Law school dramatics
The Scott and Martha show isn’t the only political drama playing out around here. Here’s another, unfolding largely out of view.
The key players are three of our state’s private law schools, who have joined in a holy battle to protect something they hold dear: the right to snuff out a weaker competitor.
Suffolk University Law School, New England School of Law, and Western New England College of Law are trying to scuttle a University of Massachusetts plan to acquire a small private law school in Dartmouth and turn it into a public one. Tuition at the state law school would be around $24,000. Annual rates at the three private schools, which currently corner the lower end of the market, are $34,000 to $40,000.
The last time UMass and Southern New England School of Law tried this, in 2005, the three schools and others fought it and won. Now, faced with a slightly different plan, the private schools have joined forces again and are making the same arguments.
First, they claim there is no need for a new law school in Massachusetts (failing to appreciate that Southern New England School of Law, the school UMass would absorb, already exists). They say there aren’t enough jobs for the lawyers we have (So, the only people who deserve to compete for those jobs are the ones who choose one of their schools?). They claim UMass can’t do this without costing taxpayers gazillions (more on that later).
The three schools hired a public relations firm, and they’re using Suffolk University trustee John A. Brennan Jr. to lobby against the proposal among state legislators.
Brennan’s name might ring a bell: A Globe investigation last year found that the former state senator was trying to use his no-show position as a Malden Library trustee to double his state pension.
And this is the guy the private law schools put up to complain about wasting taxpayer money?
That’s a pretty good hint that something hinky is going on here. Let’s be real: This is all about avoiding competition. Since the UMass proposal was killed last time, tuition bills at the three schools have soared - and come into remarkable alignment. Suffolk and Western New England have each raised rates by 32 percent over the past five years, to $39,550 and $34,378 respectively. New England Law raised its rates a whopping 71 percent, to $38,500. If you think that’s a coincidence, I can sell you a law degree right now for 50 bucks.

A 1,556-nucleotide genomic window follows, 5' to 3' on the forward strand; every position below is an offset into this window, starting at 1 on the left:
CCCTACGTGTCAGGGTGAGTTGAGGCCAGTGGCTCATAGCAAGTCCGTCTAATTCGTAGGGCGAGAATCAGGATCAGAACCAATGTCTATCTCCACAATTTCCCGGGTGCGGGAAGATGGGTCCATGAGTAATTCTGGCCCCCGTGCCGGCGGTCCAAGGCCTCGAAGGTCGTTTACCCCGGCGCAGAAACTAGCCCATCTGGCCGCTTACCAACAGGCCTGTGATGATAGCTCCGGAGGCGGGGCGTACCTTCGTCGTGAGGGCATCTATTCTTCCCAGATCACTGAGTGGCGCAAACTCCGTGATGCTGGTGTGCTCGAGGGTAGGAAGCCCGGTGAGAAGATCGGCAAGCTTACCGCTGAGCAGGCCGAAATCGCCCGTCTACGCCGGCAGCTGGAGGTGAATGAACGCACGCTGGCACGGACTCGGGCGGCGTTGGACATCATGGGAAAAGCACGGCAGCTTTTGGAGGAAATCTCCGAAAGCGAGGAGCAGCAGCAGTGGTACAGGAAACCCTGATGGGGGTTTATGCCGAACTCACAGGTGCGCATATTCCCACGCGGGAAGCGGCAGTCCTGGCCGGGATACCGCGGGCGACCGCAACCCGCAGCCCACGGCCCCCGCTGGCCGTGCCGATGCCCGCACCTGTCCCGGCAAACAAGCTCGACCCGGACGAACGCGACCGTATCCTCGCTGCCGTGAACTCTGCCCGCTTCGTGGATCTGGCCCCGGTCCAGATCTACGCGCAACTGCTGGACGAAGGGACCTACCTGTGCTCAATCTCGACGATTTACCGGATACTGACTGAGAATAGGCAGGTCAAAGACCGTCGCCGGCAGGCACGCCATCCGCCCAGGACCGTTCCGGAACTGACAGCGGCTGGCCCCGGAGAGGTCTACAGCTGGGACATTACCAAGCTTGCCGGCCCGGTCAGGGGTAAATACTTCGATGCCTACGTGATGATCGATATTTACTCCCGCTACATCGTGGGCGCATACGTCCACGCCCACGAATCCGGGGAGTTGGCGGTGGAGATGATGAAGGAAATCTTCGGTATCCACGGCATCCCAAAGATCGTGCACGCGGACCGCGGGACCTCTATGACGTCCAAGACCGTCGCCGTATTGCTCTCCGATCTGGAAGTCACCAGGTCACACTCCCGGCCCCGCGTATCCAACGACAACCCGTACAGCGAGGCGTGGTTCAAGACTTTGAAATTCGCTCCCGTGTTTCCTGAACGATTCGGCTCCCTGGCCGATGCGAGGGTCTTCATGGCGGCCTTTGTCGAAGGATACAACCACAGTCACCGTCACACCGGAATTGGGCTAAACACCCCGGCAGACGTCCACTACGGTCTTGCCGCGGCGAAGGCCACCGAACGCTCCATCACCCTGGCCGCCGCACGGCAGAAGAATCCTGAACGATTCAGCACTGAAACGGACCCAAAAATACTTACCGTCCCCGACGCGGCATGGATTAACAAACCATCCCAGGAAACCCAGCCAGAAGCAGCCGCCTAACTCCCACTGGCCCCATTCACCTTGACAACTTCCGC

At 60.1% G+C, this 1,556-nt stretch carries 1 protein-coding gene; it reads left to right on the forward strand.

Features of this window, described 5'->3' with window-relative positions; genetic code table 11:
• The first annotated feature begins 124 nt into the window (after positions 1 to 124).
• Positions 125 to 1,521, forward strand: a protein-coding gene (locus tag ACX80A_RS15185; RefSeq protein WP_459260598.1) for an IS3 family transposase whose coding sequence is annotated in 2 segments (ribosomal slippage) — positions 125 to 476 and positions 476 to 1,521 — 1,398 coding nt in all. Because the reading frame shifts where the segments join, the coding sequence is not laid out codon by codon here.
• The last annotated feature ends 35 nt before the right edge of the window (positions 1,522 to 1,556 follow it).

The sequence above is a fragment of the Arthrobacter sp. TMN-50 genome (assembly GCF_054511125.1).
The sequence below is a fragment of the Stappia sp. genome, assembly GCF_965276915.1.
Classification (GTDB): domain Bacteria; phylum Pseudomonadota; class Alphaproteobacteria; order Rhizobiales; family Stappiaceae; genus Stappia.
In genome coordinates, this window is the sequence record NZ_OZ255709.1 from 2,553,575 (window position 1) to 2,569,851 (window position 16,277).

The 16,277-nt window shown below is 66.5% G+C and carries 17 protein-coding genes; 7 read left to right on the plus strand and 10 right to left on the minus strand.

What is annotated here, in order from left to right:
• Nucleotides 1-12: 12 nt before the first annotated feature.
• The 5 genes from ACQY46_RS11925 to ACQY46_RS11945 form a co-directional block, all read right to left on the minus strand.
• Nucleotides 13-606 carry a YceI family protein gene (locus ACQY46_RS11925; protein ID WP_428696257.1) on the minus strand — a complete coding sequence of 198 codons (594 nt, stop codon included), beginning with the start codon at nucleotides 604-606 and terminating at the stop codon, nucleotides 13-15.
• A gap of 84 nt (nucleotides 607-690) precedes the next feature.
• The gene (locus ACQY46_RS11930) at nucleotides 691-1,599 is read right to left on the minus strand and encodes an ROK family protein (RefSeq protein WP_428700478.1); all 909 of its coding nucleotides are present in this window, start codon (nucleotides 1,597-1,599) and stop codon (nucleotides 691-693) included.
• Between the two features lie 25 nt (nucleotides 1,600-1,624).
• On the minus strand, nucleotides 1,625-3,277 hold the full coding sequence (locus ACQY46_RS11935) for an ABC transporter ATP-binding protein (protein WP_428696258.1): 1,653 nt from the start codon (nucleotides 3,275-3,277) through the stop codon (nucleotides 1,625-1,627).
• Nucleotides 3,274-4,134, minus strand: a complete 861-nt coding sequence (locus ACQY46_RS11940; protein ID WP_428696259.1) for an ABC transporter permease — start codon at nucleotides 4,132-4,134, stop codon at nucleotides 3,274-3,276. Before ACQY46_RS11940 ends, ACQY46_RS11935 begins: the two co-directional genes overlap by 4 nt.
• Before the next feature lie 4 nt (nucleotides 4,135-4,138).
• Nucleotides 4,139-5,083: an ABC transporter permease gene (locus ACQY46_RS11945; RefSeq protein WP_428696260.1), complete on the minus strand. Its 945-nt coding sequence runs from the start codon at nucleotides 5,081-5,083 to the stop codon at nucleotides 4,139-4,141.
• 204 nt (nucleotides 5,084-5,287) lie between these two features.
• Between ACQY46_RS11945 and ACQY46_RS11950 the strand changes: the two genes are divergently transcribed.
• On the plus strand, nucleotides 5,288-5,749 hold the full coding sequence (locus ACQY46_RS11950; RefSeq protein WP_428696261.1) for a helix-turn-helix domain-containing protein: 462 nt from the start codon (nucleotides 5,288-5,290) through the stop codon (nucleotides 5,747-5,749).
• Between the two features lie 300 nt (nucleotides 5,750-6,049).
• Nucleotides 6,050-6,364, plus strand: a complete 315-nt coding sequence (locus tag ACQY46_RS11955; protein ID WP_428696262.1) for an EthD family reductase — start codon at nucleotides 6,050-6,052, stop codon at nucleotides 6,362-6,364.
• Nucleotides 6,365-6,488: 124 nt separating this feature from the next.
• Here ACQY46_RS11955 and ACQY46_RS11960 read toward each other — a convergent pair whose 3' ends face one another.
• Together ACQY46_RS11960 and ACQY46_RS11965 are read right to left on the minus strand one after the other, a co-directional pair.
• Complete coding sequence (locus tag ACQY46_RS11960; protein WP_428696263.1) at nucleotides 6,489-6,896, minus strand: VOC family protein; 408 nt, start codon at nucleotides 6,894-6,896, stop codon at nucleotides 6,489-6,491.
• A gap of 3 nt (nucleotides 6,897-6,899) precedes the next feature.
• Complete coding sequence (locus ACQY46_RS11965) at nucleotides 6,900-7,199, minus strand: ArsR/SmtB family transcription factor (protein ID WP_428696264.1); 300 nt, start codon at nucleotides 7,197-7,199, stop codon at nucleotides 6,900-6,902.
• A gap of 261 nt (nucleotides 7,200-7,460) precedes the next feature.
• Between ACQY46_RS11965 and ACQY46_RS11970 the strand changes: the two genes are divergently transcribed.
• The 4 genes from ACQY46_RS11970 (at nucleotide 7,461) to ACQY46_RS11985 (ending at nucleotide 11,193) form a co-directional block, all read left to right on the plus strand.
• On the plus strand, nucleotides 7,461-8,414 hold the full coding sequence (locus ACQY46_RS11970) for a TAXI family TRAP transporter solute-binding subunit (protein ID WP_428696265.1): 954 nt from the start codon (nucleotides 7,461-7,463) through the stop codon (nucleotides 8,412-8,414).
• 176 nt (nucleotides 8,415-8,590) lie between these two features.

On the face of it, the UMass Dartmouth plan seems like a pretty good idea.
Though the three privates give generous scholarships, a public school would welcome an even broader student body. Lower tuition costs might enable more grads to be able to afford to go into public service. And the law school is in a part of the state where many who need those services live.
Opponents are right about a few things, however. This process has been ultra-political: The proposal has been pushed by influential South Coast residents more interested in economic development than education, and supported by a governor who needs the region’s voters this election year.
The private law schools have experts who say it will take $100 million to get a UMass law school accredited, and that because UMass is exaggerating its ability to up enrollment and collect more tuition, taxpayers will have to prop it up. UMass has its own experts, who say the cost will be closer to $16 million, and that taxpayers won’t pay an extra dime.
It’s the Board of Higher Education’s job to sort through the claims. They’ll say whether the state law school lives or dies on Feb. 2. But there’s one clear sign a UMass law school might thrive if given a chance: how hard the three private schools are working to kill it.
Yvonne Abraham is a Globe columnist. She can be reached at firstname.lastname@example.org